Dermatomyositis an unusual sickness has been muscle-weakly-driven a clear by and distinctive skin breaking loose. The cause of dermatomyositis is unknown. It may be related to an autoimmune reaction, or may be triggered by a virus or cancer.
Dermatomyositis may occur at any age, but it mostly affects adults in their late 40s to early 60s or children between 5 and 15 years of age. One of these diseases that's similar to dermatomyositis is polymyositis. Polymyositis leads to many of the same symptoms as dermatomyositis, but does not cause skin inflammation or a rash. Infections caused by bacteria, parasites or viruses can cause inflammatory myopathies, but in most cases. Small blood vessels in muscular tissue appear to be particularly affected. Inflammatory cells surround the blood vessels and eventually lead to degeneration of muscle fibers.
Dermatomyositis belongs to a group situation to be called excited myopathies. Many people with dermatomyositis show a detectable level of autoantibodies in their blood. Myopathies are diseases or abnormal conditions of the muscles. Women have dermatomyositis more often than men do. Dermatomyositis usually develops over weeks or months. People with dermatomyositis are more likely to develop malignant cancers. Patient management includes careful evaluation for underlying malignancy and liberal use of physical therapy, antihistamines, sunscreen and oral corticosteroids. In adults, death may result from severe and prolonged muscle weakness, malnutrition, pneumonia, or lung failure. The outcome is usually worse if the heart or lungs are involved. Dermatomyositis may affect people of any race, age or sex.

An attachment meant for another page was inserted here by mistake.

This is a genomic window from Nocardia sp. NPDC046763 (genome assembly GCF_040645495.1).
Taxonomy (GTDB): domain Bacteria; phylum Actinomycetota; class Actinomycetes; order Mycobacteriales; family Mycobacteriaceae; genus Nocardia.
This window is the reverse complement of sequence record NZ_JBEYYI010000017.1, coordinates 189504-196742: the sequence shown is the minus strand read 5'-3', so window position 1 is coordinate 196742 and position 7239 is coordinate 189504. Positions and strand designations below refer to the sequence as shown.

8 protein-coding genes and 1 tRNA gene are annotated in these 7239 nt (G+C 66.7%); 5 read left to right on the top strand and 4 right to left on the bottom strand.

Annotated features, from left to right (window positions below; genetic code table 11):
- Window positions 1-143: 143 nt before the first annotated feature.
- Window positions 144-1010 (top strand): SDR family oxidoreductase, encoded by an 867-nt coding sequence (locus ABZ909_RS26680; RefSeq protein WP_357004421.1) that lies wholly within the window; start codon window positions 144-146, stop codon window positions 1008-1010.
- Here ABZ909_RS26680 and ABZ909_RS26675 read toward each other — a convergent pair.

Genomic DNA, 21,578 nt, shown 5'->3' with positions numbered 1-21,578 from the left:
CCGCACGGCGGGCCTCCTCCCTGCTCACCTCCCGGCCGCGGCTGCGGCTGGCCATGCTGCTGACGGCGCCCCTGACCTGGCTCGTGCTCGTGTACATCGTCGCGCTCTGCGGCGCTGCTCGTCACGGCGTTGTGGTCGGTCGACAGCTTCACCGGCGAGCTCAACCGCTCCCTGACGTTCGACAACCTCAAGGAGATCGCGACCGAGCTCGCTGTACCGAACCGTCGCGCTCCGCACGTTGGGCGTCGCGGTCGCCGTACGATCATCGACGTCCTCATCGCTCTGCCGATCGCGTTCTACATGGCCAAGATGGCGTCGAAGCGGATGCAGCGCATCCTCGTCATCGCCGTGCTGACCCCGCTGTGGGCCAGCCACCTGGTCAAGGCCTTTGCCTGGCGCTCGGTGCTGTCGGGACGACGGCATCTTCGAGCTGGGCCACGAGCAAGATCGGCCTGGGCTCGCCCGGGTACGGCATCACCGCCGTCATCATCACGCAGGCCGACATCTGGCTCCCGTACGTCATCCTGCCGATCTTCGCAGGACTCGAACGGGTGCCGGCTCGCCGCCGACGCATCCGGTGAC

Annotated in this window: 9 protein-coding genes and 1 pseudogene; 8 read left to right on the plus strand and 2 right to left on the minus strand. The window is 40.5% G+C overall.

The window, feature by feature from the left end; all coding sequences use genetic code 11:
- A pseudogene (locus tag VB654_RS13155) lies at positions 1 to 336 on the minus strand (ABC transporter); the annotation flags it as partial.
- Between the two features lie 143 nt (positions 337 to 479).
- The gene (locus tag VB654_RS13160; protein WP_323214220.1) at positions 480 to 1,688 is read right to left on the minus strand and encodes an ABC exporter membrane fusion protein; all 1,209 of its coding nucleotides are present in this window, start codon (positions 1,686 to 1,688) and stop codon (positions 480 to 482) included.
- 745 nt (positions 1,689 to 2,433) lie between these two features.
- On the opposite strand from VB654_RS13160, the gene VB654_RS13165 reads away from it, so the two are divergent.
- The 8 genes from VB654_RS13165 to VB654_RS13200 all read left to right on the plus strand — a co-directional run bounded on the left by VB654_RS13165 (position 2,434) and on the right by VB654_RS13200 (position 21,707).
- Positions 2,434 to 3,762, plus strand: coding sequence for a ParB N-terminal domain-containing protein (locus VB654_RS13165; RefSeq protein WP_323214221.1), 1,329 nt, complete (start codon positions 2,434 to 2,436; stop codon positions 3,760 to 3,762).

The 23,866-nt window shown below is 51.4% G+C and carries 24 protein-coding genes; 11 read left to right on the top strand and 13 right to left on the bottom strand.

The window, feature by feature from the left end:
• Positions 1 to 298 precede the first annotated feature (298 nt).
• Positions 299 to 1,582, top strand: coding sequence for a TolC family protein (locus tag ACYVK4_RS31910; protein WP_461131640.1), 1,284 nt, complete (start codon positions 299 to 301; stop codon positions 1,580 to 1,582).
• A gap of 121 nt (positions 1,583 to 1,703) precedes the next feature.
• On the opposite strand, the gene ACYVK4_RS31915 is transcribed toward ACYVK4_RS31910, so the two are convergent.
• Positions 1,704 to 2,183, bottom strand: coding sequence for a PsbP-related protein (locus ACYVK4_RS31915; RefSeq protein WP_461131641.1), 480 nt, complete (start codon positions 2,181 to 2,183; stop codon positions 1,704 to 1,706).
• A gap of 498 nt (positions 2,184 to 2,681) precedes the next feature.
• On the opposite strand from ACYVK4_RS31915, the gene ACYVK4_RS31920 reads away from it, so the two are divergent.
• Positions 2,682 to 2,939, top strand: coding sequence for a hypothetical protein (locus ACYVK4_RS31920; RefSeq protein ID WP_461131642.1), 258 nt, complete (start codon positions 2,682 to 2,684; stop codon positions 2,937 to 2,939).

A purple-coloured red eruption or sinks most generally occurs on the face, eyelids, and the sectors around the nails, rubs them with the fist, of the elbows, the knees, cases and back. Affected areas are typically more sensitive to sun exposure. The skin rash usually occurs at the same time as muscle weakness, but may precede muscle weakness by a few weeks. Progressive muscle weakness may be occurs particularly in the muscles closest to the trunk, such as those in the hips, thighs, shoulders, upper arms and neck. This weakness is symmetrical, affecting both the left and right sides of your body. Sometimes, the skin rash alone determines the diagnosis. In some children with dermatomyositis, the skin may become thick and hard in a way similar to scleroderma. Some people with dermatomyositis develop a rash without muscle weakness. This is called dermatomyositis sine myositis.
Dermatomyositis is diagnosed through a thorough physical exam and the characteristic symptoms. Treatments can improve your skin and your muscle strength and function. Treatment begun early in the disease process tends to be more effective, often because there are fewer complications. Corticosteroids, especially prednisone, are usually the first choice in treating inflammatory myopathies, such as dermatomyositis. Other immunosuppressive drugs, such as azathioprine (Imuran) or methotrexate (Rheumatrex) may be used. Over-the-counter drugs such as aspirin, ibuprofen and acetaminophen (Tylenol, others), can be used to treat any accompanying pain. Surgery may be an option to remove painful calcium deposits. Other patients may respond well to intravenous immune globulin. Dermatomyositis often improves with treatment of malignant tumors.
Juliet Cohen writes articles for health care blog. She also writes articles for hairstyles gallery.
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I was diagnosed with Dermatomyositis in the Fall of 2010...Thanks to a wonderful doctor at the Cleveland Clinic I am on my way to remission....I will be running my first half marathon, in Columbus, Ohio this coming weekend. I am ecstatic that I am able to run - a year ago I know I could not run this far because of the pain I was having. I am happy to run for all of those with Dermatomyositis that cannot.
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